Cancer Prevention

Did you know that there are steps you can take now to reduce your cancer risk for years to come? While major risk factors for cancer, such as aging and family history, obviously cannot be altered, there are lifestyle choices you can make to lessen your likelihood for developing this disease.

Eliminate Tobacco Use

Eliminate Tobacco Use
The single most impactful thing that a person can do to reduce their cancer risk is to avoid tobacco use. The use of cigarettes, pipes, cigars, and chewing tobacco are linked to many different types of cancer. Although quitting can be difficult, there are resources available to help guide tobacco users through the process. Visit our Tobacco Cessation Resources page to learn more about some helpful organizations.

Healthy Diet and Exercise

Remaining active through regular exercise and maintaining a healthy diet are two other behaviors that can reduce your cancer risk. When starting an exercise program, it is a good idea to consult your healthcare provider, choose activities that you enjoy, and start slowly before gradually increasing your regimen. In terms of diet, plant-based foods are especially important to include as they are associated with reducing the risk of colorectal cancer as well as obesity, which is a risk factor linked to some cancers. Choosing whole grains and lean protein is likewise important, and if you choose to consume alcohol, you should do so only in moderation.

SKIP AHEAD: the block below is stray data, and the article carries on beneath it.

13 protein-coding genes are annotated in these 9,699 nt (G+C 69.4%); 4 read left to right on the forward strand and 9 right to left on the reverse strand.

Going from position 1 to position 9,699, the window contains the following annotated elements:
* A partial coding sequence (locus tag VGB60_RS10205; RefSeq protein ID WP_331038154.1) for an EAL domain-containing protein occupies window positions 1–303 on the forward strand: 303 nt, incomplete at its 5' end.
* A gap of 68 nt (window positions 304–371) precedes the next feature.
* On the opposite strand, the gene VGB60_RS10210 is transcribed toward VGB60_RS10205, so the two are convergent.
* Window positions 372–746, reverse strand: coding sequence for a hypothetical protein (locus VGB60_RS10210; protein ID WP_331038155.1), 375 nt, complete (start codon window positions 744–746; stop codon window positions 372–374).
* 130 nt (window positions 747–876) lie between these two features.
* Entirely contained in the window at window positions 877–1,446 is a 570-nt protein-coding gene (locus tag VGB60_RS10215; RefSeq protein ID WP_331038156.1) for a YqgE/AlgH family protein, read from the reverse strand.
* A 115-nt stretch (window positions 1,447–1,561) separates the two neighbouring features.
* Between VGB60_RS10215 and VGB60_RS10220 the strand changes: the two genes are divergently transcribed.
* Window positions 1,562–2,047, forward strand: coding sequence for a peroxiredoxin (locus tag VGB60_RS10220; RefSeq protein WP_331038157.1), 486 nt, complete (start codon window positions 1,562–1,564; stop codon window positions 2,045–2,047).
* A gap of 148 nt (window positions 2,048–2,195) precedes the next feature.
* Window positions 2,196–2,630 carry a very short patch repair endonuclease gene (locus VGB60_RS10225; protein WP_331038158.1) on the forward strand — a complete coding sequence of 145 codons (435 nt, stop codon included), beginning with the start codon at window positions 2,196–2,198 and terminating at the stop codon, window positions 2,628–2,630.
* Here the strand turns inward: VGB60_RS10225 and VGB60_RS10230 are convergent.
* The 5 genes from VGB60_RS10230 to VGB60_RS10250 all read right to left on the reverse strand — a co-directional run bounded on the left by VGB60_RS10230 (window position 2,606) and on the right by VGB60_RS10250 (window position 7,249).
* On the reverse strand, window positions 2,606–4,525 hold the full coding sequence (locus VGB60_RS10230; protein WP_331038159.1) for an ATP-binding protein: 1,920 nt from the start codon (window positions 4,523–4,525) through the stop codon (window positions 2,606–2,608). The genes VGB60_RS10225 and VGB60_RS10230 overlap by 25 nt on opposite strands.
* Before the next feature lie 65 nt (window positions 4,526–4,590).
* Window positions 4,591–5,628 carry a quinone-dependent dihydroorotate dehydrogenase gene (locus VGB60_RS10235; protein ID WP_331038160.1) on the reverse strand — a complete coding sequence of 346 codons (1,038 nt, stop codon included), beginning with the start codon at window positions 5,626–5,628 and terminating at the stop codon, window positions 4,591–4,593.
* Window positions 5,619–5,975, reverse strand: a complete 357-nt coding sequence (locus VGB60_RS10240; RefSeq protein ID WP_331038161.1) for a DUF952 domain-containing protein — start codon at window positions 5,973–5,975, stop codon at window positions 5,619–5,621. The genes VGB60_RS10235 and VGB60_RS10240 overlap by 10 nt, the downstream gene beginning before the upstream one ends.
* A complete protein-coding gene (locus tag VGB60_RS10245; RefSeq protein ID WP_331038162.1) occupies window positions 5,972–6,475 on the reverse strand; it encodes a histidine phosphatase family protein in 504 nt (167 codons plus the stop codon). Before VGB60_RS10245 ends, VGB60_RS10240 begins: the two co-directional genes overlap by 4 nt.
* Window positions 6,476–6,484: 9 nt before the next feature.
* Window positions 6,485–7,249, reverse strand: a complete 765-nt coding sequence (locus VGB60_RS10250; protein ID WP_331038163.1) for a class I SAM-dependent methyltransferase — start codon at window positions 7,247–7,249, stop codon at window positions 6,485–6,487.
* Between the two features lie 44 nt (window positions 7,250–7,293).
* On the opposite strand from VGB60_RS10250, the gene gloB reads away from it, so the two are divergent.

Stay Up-To-Date on Cancer Screenings

Cancer screenings are medical tests performed on individuals with no symptoms of cancer. The purpose of screening tests is to find early stage cancers before they progress to a level where symptoms become apparent and the cancer becomes harder to treat. For more information about cancer screenings, please click here.

If you are uninsured or underinsured, the Cancer Institute may be able to help you get the cancer screenings you need. The Cancer Institute Patient Navigation program works with low income individuals who are not up to date with breast, cervical, colon and lung cancer screenings. For more information on this program, please click here.

Sun Safety

Another factor that is important in regards to cancer risk is sun exposure. In fact, by taking proper precautions, the risk of skin cancer can be significantly reduced. As often as possible, you should avoid direct sun exposure, especially from 10 a.m. to 2 p.m. Wearing sunglasses, sunscreen, and protective clothing should also be a part of your regular protective measures. Artificial tanning devices should be avoided.
More information about cancer prevention can be found by contacting the Cancer Institute.

NRCI Cancer Prevention